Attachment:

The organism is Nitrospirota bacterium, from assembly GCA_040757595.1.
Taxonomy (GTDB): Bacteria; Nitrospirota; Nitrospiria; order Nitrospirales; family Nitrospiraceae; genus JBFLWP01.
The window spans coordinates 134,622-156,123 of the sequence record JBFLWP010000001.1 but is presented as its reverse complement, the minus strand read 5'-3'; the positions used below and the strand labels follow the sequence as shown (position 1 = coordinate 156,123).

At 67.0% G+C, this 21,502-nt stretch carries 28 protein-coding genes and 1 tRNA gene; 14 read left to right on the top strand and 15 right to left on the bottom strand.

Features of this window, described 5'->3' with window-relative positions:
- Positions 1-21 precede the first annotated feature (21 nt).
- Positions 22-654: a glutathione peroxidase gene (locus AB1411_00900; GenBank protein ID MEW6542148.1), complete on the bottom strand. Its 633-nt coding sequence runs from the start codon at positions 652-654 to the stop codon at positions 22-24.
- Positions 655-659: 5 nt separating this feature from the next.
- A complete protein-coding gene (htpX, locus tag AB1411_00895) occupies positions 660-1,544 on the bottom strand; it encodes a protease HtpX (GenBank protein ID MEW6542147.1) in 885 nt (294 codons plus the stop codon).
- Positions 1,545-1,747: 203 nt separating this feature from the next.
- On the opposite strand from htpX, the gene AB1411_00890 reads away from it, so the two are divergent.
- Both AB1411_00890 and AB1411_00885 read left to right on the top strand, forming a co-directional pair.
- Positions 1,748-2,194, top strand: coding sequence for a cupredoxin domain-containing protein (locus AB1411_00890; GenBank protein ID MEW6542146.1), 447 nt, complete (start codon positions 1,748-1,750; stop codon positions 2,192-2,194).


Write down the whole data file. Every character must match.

The organism is Nitrospirota bacterium, from assembly GCA_040757595.1.
Taxonomy (GTDB): Bacteria; Nitrospirota; Nitrospiria; order Nitrospirales; family Nitrospiraceae; genus JBFLWP01.
The window spans coordinates 134,622-156,123 of the sequence record JBFLWP010000001.1 but is presented as its reverse complement, the minus strand read 5'-3'; the positions used below and the strand labels follow the sequence as shown (position 1 = coordinate 156,123).

At 67.0% G+C, this 21,502-nt stretch carries 28 protein-coding genes and 1 tRNA gene; 14 read left to right on the top strand and 15 right to left on the bottom strand.

Features of this window, described 5'->3' with window-relative positions:
- Positions 1-21 precede the first annotated feature (21 nt).
- Positions 22-654: a glutathione peroxidase gene (locus AB1411_00900; GenBank protein ID MEW6542148.1), complete on the bottom strand. Its 633-nt coding sequence runs from the start codon at positions 652-654 to the stop codon at positions 22-24.
- Positions 655-659: 5 nt separating this feature from the next.
- A complete protein-coding gene (htpX, locus tag AB1411_00895) occupies positions 660-1,544 on the bottom strand; it encodes a protease HtpX (GenBank protein ID MEW6542147.1) in 885 nt (294 codons plus the stop codon).
- Positions 1,545-1,747: 203 nt separating this feature from the next.
- On the opposite strand from htpX, the gene AB1411_00890 reads away from it, so the two are divergent.
- Both AB1411_00890 and AB1411_00885 read left to right on the top strand, forming a co-directional pair.
- Positions 1,748-2,194, top strand: coding sequence for a cupredoxin domain-containing protein (locus AB1411_00890; GenBank protein ID MEW6542146.1), 447 nt, complete (start codon positions 1,748-1,750; stop codon positions 2,192-2,194).